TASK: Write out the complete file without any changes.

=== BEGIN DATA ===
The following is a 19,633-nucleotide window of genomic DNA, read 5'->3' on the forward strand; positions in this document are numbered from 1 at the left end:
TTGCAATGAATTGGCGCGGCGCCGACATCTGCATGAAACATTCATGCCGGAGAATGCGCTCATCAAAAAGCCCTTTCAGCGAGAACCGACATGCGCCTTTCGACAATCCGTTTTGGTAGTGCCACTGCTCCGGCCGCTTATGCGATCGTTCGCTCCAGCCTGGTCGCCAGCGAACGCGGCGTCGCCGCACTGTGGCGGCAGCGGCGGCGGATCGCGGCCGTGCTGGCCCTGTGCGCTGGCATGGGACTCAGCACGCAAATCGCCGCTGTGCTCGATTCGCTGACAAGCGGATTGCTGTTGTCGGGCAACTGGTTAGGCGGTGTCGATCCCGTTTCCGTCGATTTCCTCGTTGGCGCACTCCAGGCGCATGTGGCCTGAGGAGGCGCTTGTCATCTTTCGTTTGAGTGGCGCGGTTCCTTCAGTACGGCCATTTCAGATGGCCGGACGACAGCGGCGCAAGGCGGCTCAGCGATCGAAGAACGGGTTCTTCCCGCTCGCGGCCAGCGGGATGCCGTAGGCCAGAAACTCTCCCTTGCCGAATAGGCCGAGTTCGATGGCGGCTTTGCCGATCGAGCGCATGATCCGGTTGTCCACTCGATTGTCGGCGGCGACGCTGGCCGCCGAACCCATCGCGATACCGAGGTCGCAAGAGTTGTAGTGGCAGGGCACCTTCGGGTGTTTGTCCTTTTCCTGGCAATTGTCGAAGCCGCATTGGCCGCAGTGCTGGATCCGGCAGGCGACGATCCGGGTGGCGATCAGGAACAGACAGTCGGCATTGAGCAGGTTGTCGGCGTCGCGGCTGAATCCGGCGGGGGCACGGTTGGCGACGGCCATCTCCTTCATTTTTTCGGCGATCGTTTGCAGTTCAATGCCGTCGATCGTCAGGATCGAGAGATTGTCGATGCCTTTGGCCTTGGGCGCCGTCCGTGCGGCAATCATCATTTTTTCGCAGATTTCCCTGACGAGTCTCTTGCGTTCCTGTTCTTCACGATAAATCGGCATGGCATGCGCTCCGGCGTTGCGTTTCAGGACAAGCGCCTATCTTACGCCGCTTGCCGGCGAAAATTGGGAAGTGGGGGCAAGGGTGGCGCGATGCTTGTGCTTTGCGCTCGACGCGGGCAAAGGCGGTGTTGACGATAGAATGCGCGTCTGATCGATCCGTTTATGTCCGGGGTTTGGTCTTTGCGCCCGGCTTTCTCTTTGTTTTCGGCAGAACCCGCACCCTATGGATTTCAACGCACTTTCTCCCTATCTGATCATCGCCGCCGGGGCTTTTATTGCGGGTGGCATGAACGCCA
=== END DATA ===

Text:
The following is a 19,633-nucleotide window of genomic DNA, read 5'->3' on the forward strand; positions in this document are numbered from 1 at the left end:
TTGCAATGAATTGGCGCGGCGCCGACATCTGCATGAAACATTCATGCCGGAGAATGCGCTCATCAAAAAGCCCTTTCAGCGAGAACCGACATGCGCCTTTCGACAATCCGTTTTGGTAGTGCCACTGCTCCGGCCGCTTATGCGATCGTTCGCTCCAGCCTGGTCGCCAGCGAACGCGGCGTCGCCGCACTGTGGCGGCAGCGGCGGCGGATCGCGGCCGTGCTGGCCCTGTGCGCTGGCATGGGACTCAGCACGCAAATCGCCGCTGTGCTCGATTCGCTGACAAGCGGATTGCTGTTGTCGGGCAACTGGTTAGGCGGTGTCGATCCCGTTTCCGTCGATTTCCTCGTTGGCGCACTCCAGGCGCATGTGGCCTGAGGAGGCGCTTGTCATCTTTCGTTTGAGTGGCGCGGTTCCTTCAGTACGGCCATTTCAGATGGCCGGACGACAGCGGCGCAAGGCGGCTCAGCGATCGAAGAACGGGTTCTTCCCGCTCGCGGCCAGCGGGATGCCGTAGGCCAGAAACTCTCCCTTGCCGAATAGGCCGAGTTCGATGGCGGCTTTGCCGATCGAGCGCATGATCCGGTTGTCCACTCGATTGTCGGCGGCGACGCTGGCCGCCGAACCCATCGCGATACCGAGGTCGCAAGAGTTGTAGTGGCAGGGCACCTTCGGGTGTTTGTCCTTTTCCTGGCAATTGTCGAAGCCGCATTGGCCGCAGTGCTGGATCCGGCAGGCGACGATCCGGGTGGCGATCAGGAACAGACAGTCGGCATTGAGCAGGTTGTCGGCGTCGCGGCTGAATCCGGCGGGGGCACGGTTGGCGACGGCCATCTCCTTCATTTTTTCGGCGATCGTTTGCAGTTCAATGCCGTCGATCGTCAGGATCGAGAGATTGTCGATGCCTTTGGCCTTGGGCGCCGTCCGTGCGGCAATCATCATTTTTTCGCAGATTTCCCTGACGAGTCTCTTGCGTTCCTGTTCTTCACGATAAATCGGCATGGCATGCGCTCCGGCGTTGCGTTTCAGGACAAGCGCCTATCTTACGCCGCTTGCCGGCGAAAATTGGGAAGTGGGGGCAAGGGTGGCGCGATGCTTGTGCTTTGCGCTCGACGCGGGCAAAGGCGGTGTTGACGATAGAATGCGCGTCTGATCGATCCGTTTATGTCCGGGGTTTGGTCTTTGCGCCCGGCTTTCTCTTTGTTTTCGGCAGAACCCGCACCCTATGGATTTCAACGCACTTTCTCCCTATCTGATCATCGCCGCCGGGGCTTTTATTGCGGGTGGCATGAACGCCA